I have been charged with ^by^ Colo. Otis with hindering his appointment.1 He had no other grounds for it than his own imagination of the consequence of such injurious treatment as I have received from him & his son. I do not intend in the least to oppose the appointment, nor do I wish that he should fail of it. The Governor keeps it off and both he & his son keep themselves silent. I have no great doubt that he will be finally nominated and approved.

    Some of the friends of our new Agent seem to be cool & growing sensible of his insufficiency.2 He writes himself to the T——r3 that he should be loth to be the occasion of a division in the government. The money is received or soon will be and the profitable part of the Agency is over, the troublesome part is coming on.4 A revenue from the colonies will certainly be attempted the next Parliament sufficient at least to support the troops to be kept up here. The Molosses duty is to be enforced and a general stamp duty private letters say is also determined upon.5 This I would not have mentioned from me. Our New York & Connecticut lines are to be settled.6 With none of these things has the Agent any acquaintance. Some gentlemen have mentioned the thing to me.7 Seven years ago I would have cherished the motion if the affairs of the Province had been then in the state they now are. Sir William Temple says from 32 to 52 is the time for business.8 I have just passed it. Besides whilst we are thus in parties any but a neutral Agent would be hampered and ill treated. I know no man in England so fitt as Mr Jackson, (Bollan I suppose must be out of the question,) if the Connecticut towns were restored.9 Is there no way of bringing those towns back? Would not an assurance of being forgiven all their old arrears induce them to return? This I think would remove all exception as to Mr Jackson.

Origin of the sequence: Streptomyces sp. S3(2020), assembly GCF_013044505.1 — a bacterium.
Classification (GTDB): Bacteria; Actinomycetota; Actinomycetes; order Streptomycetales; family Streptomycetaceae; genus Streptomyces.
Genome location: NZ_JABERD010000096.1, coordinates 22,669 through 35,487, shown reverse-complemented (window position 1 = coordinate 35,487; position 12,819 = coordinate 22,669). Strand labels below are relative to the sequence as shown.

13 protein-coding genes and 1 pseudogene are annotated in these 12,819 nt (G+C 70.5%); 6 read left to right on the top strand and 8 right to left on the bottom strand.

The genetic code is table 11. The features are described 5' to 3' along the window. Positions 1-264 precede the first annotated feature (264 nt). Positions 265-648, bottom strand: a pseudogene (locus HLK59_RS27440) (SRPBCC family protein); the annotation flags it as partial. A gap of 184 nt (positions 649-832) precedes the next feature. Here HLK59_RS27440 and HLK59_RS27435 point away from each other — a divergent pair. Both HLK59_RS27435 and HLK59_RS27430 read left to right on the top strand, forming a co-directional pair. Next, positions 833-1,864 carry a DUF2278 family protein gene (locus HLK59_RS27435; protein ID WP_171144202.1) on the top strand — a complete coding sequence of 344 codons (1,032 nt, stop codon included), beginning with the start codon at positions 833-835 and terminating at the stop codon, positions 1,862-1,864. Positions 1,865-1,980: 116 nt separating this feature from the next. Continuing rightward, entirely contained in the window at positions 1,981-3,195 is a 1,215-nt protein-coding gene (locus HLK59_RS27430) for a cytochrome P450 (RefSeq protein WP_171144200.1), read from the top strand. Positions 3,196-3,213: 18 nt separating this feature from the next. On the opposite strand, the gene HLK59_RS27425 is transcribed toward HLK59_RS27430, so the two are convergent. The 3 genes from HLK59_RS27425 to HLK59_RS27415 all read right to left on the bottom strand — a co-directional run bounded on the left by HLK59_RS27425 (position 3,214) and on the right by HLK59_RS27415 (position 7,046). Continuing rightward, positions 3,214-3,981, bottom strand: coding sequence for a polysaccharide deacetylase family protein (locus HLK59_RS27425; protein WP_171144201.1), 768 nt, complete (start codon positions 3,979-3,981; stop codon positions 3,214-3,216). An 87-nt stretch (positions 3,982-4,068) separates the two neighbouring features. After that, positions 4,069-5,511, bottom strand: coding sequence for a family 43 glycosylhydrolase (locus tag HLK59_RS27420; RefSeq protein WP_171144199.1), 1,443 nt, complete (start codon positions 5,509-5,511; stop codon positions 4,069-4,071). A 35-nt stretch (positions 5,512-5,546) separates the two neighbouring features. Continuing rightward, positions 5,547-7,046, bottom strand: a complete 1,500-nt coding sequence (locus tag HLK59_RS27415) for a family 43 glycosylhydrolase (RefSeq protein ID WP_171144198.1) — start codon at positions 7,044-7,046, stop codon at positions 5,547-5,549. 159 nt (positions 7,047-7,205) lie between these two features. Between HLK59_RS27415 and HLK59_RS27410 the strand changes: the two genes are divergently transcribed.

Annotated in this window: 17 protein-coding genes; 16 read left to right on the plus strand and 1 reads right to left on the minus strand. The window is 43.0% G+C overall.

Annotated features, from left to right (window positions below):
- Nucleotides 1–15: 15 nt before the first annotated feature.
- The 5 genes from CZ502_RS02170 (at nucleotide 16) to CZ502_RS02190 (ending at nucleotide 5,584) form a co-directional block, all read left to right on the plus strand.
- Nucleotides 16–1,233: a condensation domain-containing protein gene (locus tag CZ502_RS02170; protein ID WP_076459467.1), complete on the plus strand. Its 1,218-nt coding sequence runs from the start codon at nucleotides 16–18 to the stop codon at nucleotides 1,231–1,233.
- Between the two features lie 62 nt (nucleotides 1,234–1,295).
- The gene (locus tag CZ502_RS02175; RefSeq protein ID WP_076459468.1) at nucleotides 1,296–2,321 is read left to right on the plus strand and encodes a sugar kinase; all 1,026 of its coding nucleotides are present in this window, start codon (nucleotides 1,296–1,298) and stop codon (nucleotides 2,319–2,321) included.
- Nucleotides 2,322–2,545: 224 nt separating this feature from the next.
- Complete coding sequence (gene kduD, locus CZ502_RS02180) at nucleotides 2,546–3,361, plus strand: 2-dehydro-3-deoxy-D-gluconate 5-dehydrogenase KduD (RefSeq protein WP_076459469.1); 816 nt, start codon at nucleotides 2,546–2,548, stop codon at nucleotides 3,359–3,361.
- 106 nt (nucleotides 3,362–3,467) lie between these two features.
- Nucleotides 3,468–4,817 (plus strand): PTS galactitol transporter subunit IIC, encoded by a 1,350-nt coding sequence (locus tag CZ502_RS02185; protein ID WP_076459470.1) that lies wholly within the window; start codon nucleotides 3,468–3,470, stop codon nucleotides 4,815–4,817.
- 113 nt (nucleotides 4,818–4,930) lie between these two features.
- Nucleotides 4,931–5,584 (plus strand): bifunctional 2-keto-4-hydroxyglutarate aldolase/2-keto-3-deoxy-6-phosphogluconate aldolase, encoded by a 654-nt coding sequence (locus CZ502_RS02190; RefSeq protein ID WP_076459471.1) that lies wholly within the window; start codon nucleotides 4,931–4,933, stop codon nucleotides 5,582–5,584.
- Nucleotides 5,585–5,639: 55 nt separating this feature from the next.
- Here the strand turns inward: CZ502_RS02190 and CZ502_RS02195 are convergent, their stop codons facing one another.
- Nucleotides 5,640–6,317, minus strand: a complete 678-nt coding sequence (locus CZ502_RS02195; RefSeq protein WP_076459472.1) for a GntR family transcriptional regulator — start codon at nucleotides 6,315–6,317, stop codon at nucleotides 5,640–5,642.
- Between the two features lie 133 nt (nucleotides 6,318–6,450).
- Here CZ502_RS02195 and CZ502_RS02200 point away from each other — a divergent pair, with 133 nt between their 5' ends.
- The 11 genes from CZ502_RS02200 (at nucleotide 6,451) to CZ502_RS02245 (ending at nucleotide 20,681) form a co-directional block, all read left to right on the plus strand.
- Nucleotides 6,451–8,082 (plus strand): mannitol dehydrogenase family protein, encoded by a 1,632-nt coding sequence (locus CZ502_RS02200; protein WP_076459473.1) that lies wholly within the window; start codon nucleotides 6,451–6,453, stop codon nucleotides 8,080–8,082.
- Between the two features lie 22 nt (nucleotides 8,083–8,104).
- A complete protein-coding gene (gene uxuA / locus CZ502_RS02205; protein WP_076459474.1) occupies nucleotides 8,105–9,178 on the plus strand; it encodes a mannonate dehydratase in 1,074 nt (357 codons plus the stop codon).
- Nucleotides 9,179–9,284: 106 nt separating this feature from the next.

I have letters from London of the 3d October one from a great partisan of Mr. Pit’s but he is cooled by his late behavior which he says is not to be justified.10 They are infinitely unsettled but less probability of Pit’s coming in than at any time since he resigned.11

    We have seizures every day, which make well for the governor ^&ca.^ but there is a great rumpus among the merchants, who are ready to say with Horace Militia est potior—but you and I know that—nemo, quam sibe sortem
    Seu ratio dederit, sece fors objecerit, illa
    Contentus vivit.12 Such scraps will do between friends that would in publick carry an air of pedantry. I am Sir Your affectionate humble servant,     Tho Hutchinson

    RC (Massachusetts Historical Society, Israel Williams Papers); unaddressed.

    52. To Robert Wilsonn

    15 Dec 1763